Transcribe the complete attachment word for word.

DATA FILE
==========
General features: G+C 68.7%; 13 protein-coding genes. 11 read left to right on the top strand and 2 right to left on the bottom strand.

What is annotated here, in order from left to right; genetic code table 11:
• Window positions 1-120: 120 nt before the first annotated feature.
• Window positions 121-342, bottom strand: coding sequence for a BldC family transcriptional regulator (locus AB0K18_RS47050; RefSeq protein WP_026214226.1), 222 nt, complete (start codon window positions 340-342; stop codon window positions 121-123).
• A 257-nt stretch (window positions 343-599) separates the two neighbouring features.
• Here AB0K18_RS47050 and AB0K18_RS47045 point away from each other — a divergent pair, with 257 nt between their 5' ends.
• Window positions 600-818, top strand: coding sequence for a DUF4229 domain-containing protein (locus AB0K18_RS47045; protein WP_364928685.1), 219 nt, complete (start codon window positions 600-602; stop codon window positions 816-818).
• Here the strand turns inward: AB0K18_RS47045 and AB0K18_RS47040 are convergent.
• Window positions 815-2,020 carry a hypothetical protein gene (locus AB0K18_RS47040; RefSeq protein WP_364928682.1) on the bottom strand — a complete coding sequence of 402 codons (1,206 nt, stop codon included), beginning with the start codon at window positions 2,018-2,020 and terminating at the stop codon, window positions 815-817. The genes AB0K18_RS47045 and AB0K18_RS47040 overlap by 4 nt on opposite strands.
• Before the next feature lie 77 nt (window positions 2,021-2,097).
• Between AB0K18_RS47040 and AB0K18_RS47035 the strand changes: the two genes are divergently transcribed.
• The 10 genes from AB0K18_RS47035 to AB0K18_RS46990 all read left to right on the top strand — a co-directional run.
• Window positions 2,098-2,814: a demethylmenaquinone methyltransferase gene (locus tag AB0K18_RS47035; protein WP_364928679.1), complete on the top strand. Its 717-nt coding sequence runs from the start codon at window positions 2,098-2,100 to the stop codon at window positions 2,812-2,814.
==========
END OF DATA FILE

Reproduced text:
General features: G+C 68.7%; 13 protein-coding genes. 11 read left to right on the top strand and 2 right to left on the bottom strand.

What is annotated here, in order from left to right; genetic code table 11:
• Window positions 1-120: 120 nt before the first annotated feature.
• Window positions 121-342, bottom strand: coding sequence for a BldC family transcriptional regulator (locus AB0K18_RS47050; RefSeq protein WP_026214226.1), 222 nt, complete (start codon window positions 340-342; stop codon window positions 121-123).
• A 257-nt stretch (window positions 343-599) separates the two neighbouring features.
• Here AB0K18_RS47050 and AB0K18_RS47045 point away from each other — a divergent pair, with 257 nt between their 5' ends.
• Window positions 600-818, top strand: coding sequence for a DUF4229 domain-containing protein (locus AB0K18_RS47045; protein WP_364928685.1), 219 nt, complete (start codon window positions 600-602; stop codon window positions 816-818).
• Here the strand turns inward: AB0K18_RS47045 and AB0K18_RS47040 are convergent.
• Window positions 815-2,020 carry a hypothetical protein gene (locus AB0K18_RS47040; RefSeq protein WP_364928682.1) on the bottom strand — a complete coding sequence of 402 codons (1,206 nt, stop codon included), beginning with the start codon at window positions 2,018-2,020 and terminating at the stop codon, window positions 815-817. The genes AB0K18_RS47045 and AB0K18_RS47040 overlap by 4 nt on opposite strands.
• Before the next feature lie 77 nt (window positions 2,021-2,097).
• Between AB0K18_RS47040 and AB0K18_RS47035 the strand changes: the two genes are divergently transcribed.
• The 10 genes from AB0K18_RS47035 to AB0K18_RS46990 all read left to right on the top strand — a co-directional run.
• Window positions 2,098-2,814: a demethylmenaquinone methyltransferase gene (locus tag AB0K18_RS47035; protein WP_364928679.1), complete on the top strand. Its 717-nt coding sequence runs from the start codon at window positions 2,098-2,100 to the stop codon at window positions 2,812-2,814.